The company was founded by David Cummings, a computer programmer. Cummings said he was inspired to start the company after observing Archipelago Holdings be acquired by the New York Stock Exchange and Instinet be acquired by NASDAQ within a week of each other in 2005. After the launch of BATS, other brokerage firms, hedge funds and other clients became involved with the company. Cummings publicized the BATS service by sending emails to companies highlighting the niche that could be carved out by trading on platforms other than the big two—NASDAQ and NYSE.[17] The niche that he sought for the company was for it to be "a neutral, private, broker-dealer owned, semi-profitable utility" with no party owning more than 20 percent.[18] He noted that the consolidation of the New York Stock Exchange and NASDAQ eliminated competition and they raised prices for their services. The BATS system was intended to charge less.[19] Among the items it did to draw customers was to offer free listings to companies with shares that traded a certain amount each day.[20]

Cummings stepped down in 2007 and was replaced by Joe Ratterman who had been associated with the company from the start. Cummings said in his resignation, "As BATS prepares to become an exchange, my ownership of a broker-dealer precludes me from serving in management". Cummings returned to his position as CEO at Tradebot.[18][21] Under the leadership of Joe Ratterman, in March 2008, BATS entered the European equities markets by establishing a multilateral trading facility (MTF) to compete on a pan-European basis against the incumbent securities exchanges. BATS Europe was formally launched in October 2008.[8]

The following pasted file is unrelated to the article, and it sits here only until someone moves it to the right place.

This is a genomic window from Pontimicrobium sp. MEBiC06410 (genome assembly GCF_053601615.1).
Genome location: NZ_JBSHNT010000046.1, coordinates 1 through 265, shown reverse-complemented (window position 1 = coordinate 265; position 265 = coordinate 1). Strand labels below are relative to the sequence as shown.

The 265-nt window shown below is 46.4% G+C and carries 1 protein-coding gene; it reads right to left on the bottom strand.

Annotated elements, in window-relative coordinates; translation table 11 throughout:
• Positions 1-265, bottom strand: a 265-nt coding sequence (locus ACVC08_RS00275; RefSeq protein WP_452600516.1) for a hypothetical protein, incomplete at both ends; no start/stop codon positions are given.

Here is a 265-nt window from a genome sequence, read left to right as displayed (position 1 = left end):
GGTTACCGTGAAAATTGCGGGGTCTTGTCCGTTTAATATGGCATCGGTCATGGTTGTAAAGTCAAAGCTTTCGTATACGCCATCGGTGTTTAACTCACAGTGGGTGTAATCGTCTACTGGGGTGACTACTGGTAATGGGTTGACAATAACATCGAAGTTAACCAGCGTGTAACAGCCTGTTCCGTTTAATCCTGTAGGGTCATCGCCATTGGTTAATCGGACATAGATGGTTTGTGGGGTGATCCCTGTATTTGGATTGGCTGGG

Initial public offering[edit]

The company attempted to go public on March 23, 2012, as the first listing on its own exchange, but later withdrew the IPO the same day due to a disastrous glitch in the company's trading systems. The glitch resulted in BATS’ stock price falling from the original $16 offering price to as low as 4¢ a share. Three erroneous Apple trades on the BATS exchange triggered a circuit breaker which temporarily halted trading in that stock. Those trades were later canceled. BATS halted stocks on its exchange that were affected by the glitch and included stocks with ticker symbols beginning with letters A to BFZZZ. It later reopened trading in the affected symbols but decided to withdraw the BATS stock offering.[22][23][24]

Following the failed IPO, the BATS board of directors decided to separate the roles of chairman and CEO. Joe Ratterman had previously held both roles. Ratterman received the “unanimous support” of the directors to keep the positions of CEO and president.[25] In July 2012, BATS named Paul Atkins, a former U.S. Securities and Exchange commissioner, to the role of non-executive chairman of its board of directors.[26]

System issue[edit]

In January 2013, BATS admitted that what it called a "system issue" had generated problems with more than 400,000 trades, going back as far as 2008. Specifically, it admitted that prices had been executed that were “equal to or less than the so-called national best bid and offer price”, in violation of Reg NMS.[27]

Notable officers[edit]

Eric Swanson, who worked at the Securities and Exchange Commission as a lawyer from 1996 to 2006, and subsequently at Ameriprise Financial as Vice President of Regulatory Strategy, is the Senior Vice President, General Counsel, and Secretary of BATS, which he joined as General Counsel in January 2008.[28]